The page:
The inaugural Handa Opera on Sydney Harbour had the distinction of showcasing star soprano Emma Matthews’ debut in La Traviata. Wonderful though the thrill of enjoying Matthews’ soaring and heartbreaking performance as doomed courtesan Violetta was at the time, the prospect of hearing her sing the role unamplified in the far more intimate confines of the Joan Sutherland Theatre is surely far too tantalising to resist.
And what a performance Matthews gives. In a combination only seen in the rarest of the world superstar sopranos, Matthews has acting talents that match the beauty and power of her glorious voice. Recalling to mind her legendary work in the The Tales of Hoffmann, Matthews again does the work of four sopranos, portraying the full spectrum of Violetta’s character, from passionate and impulsive to tender and loving, from vulnerable and desperate to pitiful and tragic. Her voice changing effortlessly from full flight to pianissimo, from soaring high notes to supple trills, Matthews is in her element, breathing new life into the well-known music with her carefully considered interpretation. Matthews has the audience in her pocket throughout, with the extended solo arias having the vibe of a thrilling recital concert.
Emerging Polish tenor Arnold Rutkowski has a strong, clear tone, and makes light work of the role of Violetta’s ardent lover, Alfredo. Not a match for the acting skill and presence of Matthews, Rutkowski nonetheless sings the role with plenty of power, matching his co-stars well in duets.
Far more effective is baritone José Carbó, who gives a breakout performance as Giorgio Germont. In a move away from the twinkling comic roles he is better known for, Carbo uses the commanding power of rich, lusty voice to wonderful effect as the manipulative overbearing patriarch. Carbo and Matthews’ duets and scenes in act two are at the heart of the success of this production.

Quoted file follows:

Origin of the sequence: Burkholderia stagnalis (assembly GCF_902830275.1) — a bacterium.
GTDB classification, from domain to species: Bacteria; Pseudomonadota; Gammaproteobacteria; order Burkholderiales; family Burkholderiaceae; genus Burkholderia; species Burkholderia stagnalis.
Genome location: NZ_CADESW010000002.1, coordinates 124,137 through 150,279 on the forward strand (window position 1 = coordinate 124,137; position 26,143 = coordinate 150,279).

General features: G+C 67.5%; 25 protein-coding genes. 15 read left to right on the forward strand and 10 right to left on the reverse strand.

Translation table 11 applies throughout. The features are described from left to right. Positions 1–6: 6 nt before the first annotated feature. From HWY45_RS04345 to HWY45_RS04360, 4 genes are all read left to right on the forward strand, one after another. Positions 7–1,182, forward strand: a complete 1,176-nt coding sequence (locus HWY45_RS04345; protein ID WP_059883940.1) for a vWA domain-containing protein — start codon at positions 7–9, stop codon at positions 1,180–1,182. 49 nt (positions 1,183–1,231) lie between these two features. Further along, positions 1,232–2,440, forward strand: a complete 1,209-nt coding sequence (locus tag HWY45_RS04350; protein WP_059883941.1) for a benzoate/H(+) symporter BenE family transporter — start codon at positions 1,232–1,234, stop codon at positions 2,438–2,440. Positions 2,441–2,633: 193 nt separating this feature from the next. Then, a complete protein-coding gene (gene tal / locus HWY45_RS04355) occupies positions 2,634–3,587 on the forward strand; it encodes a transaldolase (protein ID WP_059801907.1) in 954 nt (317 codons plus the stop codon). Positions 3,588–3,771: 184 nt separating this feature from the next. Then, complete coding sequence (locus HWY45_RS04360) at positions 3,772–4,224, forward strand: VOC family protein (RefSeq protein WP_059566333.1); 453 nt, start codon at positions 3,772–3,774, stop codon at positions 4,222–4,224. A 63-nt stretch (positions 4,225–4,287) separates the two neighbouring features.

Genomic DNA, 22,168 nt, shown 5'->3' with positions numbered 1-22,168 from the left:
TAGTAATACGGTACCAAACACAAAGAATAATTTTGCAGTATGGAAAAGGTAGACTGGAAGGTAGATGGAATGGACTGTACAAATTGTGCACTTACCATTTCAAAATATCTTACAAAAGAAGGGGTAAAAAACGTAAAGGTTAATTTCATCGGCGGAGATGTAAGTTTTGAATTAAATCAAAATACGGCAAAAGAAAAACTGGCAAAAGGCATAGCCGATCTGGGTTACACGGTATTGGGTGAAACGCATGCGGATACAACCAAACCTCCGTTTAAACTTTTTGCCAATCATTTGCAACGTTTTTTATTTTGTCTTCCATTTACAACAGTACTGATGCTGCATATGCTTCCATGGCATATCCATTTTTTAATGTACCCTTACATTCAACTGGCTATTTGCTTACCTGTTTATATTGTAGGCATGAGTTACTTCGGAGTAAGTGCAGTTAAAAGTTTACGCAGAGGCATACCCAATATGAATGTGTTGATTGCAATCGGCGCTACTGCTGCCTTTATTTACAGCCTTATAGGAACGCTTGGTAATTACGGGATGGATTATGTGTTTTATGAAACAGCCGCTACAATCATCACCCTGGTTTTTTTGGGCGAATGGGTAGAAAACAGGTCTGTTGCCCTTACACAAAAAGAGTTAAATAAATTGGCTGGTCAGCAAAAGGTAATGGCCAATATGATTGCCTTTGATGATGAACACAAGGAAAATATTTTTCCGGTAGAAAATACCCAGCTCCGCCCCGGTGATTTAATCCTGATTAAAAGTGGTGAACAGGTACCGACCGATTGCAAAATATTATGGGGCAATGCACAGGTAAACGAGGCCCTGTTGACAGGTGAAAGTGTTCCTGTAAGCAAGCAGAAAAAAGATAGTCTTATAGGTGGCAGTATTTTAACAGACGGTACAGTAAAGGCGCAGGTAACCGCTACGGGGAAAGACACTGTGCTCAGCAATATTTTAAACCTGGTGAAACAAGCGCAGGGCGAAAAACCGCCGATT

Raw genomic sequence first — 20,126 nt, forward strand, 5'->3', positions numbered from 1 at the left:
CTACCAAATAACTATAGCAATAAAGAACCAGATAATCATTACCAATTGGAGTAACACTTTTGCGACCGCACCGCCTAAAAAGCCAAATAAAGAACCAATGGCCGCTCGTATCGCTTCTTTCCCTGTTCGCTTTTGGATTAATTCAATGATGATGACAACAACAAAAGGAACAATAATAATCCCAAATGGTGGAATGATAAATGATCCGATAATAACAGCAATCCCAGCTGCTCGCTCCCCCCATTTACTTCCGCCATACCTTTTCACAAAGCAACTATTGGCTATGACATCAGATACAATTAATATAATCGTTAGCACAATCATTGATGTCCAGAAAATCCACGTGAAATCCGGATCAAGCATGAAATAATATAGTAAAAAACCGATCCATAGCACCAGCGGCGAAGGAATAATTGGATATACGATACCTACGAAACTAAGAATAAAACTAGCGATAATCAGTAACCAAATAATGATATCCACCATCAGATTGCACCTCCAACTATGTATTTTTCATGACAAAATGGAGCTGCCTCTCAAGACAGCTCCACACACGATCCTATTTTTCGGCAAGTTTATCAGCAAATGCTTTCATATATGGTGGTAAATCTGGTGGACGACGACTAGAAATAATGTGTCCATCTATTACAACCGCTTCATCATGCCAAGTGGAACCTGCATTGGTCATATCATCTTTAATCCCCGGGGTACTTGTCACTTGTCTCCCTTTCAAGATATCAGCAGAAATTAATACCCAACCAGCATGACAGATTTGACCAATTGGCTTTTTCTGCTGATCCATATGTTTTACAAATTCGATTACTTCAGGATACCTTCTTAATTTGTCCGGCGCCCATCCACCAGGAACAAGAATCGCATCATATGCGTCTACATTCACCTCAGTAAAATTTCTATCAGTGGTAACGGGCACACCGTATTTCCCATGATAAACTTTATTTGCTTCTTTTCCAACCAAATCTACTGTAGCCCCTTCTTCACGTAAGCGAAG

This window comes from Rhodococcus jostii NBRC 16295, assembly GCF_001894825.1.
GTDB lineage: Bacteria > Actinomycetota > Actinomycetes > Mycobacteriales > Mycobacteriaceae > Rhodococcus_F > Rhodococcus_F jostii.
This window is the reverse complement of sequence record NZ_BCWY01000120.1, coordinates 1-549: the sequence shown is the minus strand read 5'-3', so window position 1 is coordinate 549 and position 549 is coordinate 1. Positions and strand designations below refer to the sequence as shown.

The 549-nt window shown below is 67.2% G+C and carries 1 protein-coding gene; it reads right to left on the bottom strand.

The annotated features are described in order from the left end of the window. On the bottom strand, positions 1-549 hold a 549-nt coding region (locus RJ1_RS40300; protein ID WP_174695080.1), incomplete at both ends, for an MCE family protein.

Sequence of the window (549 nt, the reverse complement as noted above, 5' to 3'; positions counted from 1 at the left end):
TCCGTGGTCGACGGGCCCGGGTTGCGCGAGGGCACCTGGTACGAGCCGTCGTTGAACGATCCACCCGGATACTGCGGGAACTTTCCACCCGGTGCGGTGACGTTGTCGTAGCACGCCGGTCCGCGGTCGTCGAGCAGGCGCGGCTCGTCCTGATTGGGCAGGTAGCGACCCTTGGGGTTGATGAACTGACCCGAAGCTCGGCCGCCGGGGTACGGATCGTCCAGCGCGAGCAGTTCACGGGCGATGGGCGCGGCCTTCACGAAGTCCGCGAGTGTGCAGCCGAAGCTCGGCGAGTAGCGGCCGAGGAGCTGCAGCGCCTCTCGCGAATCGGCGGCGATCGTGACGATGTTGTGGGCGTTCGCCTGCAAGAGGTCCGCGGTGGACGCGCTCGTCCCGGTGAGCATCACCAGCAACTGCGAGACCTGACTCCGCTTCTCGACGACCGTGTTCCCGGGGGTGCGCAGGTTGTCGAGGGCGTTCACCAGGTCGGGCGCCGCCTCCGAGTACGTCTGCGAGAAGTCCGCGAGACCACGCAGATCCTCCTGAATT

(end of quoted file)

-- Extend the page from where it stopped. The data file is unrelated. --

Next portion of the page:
Elijah Moshinsky’s twenty-year-old production shows no signs of outstaying its welcome. The richly detailed ornamentation of Michael Yeargan’s realistic sets provides plenty of interest. Peter J Hall’s costumes are a treasure trove of delectable colours and textures.
Revival director Roger Press has done an impressive job of bringing to life the range of minor supporting characters, effectively suggesting plenty of life beyond the very small number of lines that each has to sing. Dominica Matthews lights up the stage as the attractively curvaceous, vivacious hostess Flora. Stephen Smith shows arresting flair as the dashing Gastone. Further sterling support comes from Richard Anderson as the compassionate Doctor Grenville, Michael Honeyman as Flora’s indulgent protector Marquis d’Obigny, Shane Lowrencev as Violetta’s noble protector Baron Douphol and Natalie Aroyan as Violetta’s dear maid Annina.
Press’ work extends to the Opera Australia Chorus, who give yet another excellent, focused performance full of terrific character work. Chorus master Anthony Hunt looks set to continue to the outstanding chorus preparation of Michael Black.
Youthful conductor Patrick Lange leads the Australian Opera and Ballet Orchestra in a meticulously precise, entertainingly emphatic performance of Verdi’s treasured score.
La Traviata plays at Joan Sutherland Theatre, Sydney Opera House until 31 August 2013.
This review is based on the performance at 1pm on Saturday 3 August 2013.
Photos: Branco Gaica